R-E-S-P-E-C-T. Find out what it means to you before making it your “only classroom rule.”

Messy Teacher Desk

You have likely heard a fellow teacher say something like this: “I have just one rule in my classroom: Respect.”

I’ve developed a few micro-rants about this statement—mostly for good reason.

First of all, respect is not your only rule.

Don’t you want students to come on time? Come prepared? Wait until you’re done giving instructions before walking over to the pencil sharpener and loudly sharpening their pencil?

Second, the word “respect” itself can be open to interpretation.

Does it mean “No cursing”? “Don’t interrupt”? “Don’t smack your lips and curse under your breath when your teacher reminds you not to interrupt”? Respect is important in a classroom, but teachers also need concrete, specific rules that are easy to enforce.

Finally, respect can be quite the triggering buzzword.

In the category of unhelpful and obnoxious things to say a colleague having a bad day, suggesting a teacher doesn’t have their students’ respect ranks right up there with saying, “Well, that would never happen in my class.”

All of the above still holds. But I’ll admit my opinion has softened in other ways. Recently, I’ve had conversations with a few different teachers who rely on just one or two respect-adjacent rules. These are people I know to be excellent educators with well-managed classrooms.

One of them is Zakia Jarrett, one of my favorite people to nerd out with on teaching topics—so much so that I asked her for editing help with both of my books. Zakia has just two rules posted in her classroom:

  1. Be kind.
  2. Try hard.

At the beginning of the year, she explains to students that, every time they do both of these things for the entire class period, she feels she has succeeded as a teacher. She also tells them that anyone can have an off day, so if they aren’t kind or don’t try their best, they can start fresh the next day. Not a bad way to set the tone for the year! (And not a bad thing to remember if your own first day wasn’t perfect.)

As the year goes on, however, she also gives detailed guidelines for specific activities. Before introducing a group assignment, for example, she will give specific instructions about how to behave while working in groups. She also has a grading strategy to make sure no one in the group gets away with not doing any work.

I also spoke recently with an elementary school art teacher who really does “just have one rule and it’s respect.” Students enjoy her class and do challenging projects, and I found it difficult to apply any of my favorite respect-is-not-your-only-rule rants to her classroom. Instead, I found myself rethinking the topic, framing it as more of a question.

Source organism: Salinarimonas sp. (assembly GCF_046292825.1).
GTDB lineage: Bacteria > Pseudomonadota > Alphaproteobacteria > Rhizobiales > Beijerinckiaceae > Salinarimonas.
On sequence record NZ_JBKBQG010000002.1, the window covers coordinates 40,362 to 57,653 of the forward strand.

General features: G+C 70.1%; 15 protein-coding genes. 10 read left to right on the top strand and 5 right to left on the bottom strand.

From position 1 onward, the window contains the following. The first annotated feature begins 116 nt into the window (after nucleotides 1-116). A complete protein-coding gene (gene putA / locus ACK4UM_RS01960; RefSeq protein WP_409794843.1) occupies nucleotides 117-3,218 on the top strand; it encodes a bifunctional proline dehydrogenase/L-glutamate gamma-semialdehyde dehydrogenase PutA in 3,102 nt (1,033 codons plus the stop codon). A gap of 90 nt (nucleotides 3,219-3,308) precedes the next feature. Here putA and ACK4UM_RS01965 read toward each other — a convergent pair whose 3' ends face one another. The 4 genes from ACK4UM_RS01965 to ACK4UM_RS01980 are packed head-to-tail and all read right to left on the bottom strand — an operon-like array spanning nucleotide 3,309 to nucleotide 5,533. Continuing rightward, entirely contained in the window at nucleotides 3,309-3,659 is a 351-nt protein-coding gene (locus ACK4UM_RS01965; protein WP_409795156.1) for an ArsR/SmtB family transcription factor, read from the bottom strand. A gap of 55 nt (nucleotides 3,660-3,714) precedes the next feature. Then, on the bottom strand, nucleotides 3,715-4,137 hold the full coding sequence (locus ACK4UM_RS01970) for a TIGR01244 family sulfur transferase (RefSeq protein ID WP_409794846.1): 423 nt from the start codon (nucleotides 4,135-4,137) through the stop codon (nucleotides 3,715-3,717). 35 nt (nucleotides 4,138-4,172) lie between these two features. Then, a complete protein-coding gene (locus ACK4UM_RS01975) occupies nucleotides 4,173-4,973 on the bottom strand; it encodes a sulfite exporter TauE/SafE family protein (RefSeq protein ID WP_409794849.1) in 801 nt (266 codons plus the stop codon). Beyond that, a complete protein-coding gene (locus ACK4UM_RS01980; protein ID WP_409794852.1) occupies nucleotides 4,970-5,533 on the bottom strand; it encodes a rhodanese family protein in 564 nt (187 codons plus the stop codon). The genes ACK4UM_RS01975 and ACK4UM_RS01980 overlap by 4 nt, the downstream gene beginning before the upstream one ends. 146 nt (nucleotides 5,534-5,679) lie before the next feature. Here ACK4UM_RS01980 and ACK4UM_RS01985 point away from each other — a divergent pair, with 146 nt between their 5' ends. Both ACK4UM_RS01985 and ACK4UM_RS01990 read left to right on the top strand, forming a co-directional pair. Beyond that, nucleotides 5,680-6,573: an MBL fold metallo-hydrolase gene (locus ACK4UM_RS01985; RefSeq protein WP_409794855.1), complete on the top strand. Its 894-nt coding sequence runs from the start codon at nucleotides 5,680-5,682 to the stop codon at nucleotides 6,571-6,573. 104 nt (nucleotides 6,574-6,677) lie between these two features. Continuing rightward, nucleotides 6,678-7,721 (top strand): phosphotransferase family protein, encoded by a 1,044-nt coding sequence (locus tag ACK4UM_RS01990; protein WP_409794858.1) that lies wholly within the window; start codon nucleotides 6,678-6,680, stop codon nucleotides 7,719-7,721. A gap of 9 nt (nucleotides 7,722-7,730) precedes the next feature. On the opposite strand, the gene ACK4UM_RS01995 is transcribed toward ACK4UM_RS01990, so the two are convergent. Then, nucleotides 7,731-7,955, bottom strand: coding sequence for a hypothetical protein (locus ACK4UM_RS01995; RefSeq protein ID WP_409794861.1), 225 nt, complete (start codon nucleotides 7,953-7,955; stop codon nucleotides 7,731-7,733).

What do teachers actually mean when they say respect is their “only classroom rule”?

After my conversation with Zakia, I suspect the reason is less about the definition of “respect” and more about the definition of “rule.” Really, there is more than one type of message that influences student behavior in a classroom. The lines between these categories can be fuzzy, and it’s okay if they overlap. The important part is to have all the bases covered.

Category 1: Classroom Rules with a capital “R”

This is the traditional list of about four-to-six concrete rules posted on a classroom wall. These rules vary from classroom to classroom, but often not that much. If you buy a rules poster at a teacher supply store, these are the type of rules that will be on it.

Category 2: Procedures and routines

This is a more specific—and probably longer—list explaining how day-to-day routines are handled in a classroom. How should students hand in homework or request a bathroom pass? What do they do if a device is not charged or a pencil breaks? Procedures are too individualized to print on a teacher supply store poster, although there are common types of classroom proceduresyou may want to consider. (If you’re looking for a starting point, you can also find the list of procedures I developed for my own high school classroom on this editable first-day-of-school forms document.)

Category 3: Instructions or guidelines for specific activities 

Activity guidelines are even more specific than procedures. They often apply to activities students do only occasionally. These activities may not even be introduced until the year is underway and kids have learned the basic rules and routines. Activity guidelines can also be part of the lesson itself. When you teach students how to collaborate or speak in public or be a supportive audience for someone else’s speech, you’re not just helping your class run more smoothly; you’re offering skills you hope will become part of their lives—and that might be part of their grades.

Category 4: Pretty much everything else

All of the above are important parts of the recipe for a well-managed classroom. But you already know there is so much more. The behavior in a classroom is affected by the school culture, the teacher’s energy level, the chemistry between students, whether there’s enough room to get to the file shelves without bumping into the last row of desks, how well the air conditioner is working, how many days are left until Thanksgiving break, and whether a teacher is currently in a shame-anger spiral because someone in the teachers’ lounge made a comment about how maybe their students don’t respect them.

So, should respect be your only classroom rule? My answer is still: mostly no. It’s a much stronger no if this is advice being offered to a new teacher with no clarifying details.

At the same time, if you’re an experienced teacher and this system is working out for you, there may be no reason to change it. Students probably already know they’re not allowed to sharpen a pencil while you’re talking.

And now, for the outro music you probably knew was coming.

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